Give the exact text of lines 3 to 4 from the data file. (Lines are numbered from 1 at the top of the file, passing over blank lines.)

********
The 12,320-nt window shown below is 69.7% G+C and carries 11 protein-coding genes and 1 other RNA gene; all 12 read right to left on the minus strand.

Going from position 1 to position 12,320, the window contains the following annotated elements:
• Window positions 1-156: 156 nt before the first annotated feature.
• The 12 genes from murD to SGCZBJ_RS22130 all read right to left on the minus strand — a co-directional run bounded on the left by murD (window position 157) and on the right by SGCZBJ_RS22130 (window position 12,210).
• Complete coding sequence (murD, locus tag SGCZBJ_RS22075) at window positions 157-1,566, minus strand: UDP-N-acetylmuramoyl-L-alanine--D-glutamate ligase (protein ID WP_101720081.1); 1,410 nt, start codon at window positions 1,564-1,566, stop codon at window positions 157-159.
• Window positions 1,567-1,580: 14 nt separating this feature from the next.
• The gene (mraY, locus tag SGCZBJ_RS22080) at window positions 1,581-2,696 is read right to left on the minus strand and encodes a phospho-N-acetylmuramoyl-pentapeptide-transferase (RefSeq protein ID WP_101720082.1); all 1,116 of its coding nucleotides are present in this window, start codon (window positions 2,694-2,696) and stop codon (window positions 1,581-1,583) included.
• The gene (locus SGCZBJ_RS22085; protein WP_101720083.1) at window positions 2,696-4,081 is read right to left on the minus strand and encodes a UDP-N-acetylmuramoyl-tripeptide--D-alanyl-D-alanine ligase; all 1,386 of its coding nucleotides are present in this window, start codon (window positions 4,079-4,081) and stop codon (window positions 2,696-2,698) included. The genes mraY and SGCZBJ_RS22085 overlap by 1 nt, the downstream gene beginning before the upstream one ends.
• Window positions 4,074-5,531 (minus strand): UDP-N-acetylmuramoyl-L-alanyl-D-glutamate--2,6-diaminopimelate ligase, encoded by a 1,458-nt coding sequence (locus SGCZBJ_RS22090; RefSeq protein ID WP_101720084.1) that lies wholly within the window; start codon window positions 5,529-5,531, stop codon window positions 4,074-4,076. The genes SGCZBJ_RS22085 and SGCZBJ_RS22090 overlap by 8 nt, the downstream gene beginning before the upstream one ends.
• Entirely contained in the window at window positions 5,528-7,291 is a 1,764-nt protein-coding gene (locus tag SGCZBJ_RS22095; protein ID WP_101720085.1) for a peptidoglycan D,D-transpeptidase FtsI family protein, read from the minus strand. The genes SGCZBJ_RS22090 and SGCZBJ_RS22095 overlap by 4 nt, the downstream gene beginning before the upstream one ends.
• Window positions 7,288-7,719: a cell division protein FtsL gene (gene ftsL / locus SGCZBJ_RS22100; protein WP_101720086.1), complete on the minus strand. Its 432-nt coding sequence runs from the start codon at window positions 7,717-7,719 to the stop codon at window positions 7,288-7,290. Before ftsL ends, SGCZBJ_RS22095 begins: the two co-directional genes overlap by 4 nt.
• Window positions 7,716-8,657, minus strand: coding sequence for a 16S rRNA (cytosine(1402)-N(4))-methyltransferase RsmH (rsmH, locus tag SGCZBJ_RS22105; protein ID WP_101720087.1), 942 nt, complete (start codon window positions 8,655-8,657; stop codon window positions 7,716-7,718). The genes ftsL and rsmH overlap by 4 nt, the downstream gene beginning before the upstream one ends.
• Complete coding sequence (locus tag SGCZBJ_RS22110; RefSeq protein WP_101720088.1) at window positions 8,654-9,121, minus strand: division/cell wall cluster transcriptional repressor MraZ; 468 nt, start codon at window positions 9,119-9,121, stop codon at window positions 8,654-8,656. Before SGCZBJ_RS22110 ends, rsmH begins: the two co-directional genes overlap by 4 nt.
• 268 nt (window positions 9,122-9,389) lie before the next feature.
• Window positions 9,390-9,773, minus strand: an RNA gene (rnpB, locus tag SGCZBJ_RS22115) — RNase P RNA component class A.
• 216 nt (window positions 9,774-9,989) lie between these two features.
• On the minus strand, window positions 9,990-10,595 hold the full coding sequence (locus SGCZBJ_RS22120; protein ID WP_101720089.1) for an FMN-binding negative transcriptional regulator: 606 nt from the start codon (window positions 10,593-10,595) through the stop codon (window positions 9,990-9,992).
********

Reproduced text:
• Window positions 1-156: 156 nt before the first annotated feature.
• The 12 genes from murD to SGCZBJ_RS22130 all read right to left on the minus strand — a co-directional run bounded on the left by murD (window position 157) and on the right by SGCZBJ_RS22130 (window position 12,210).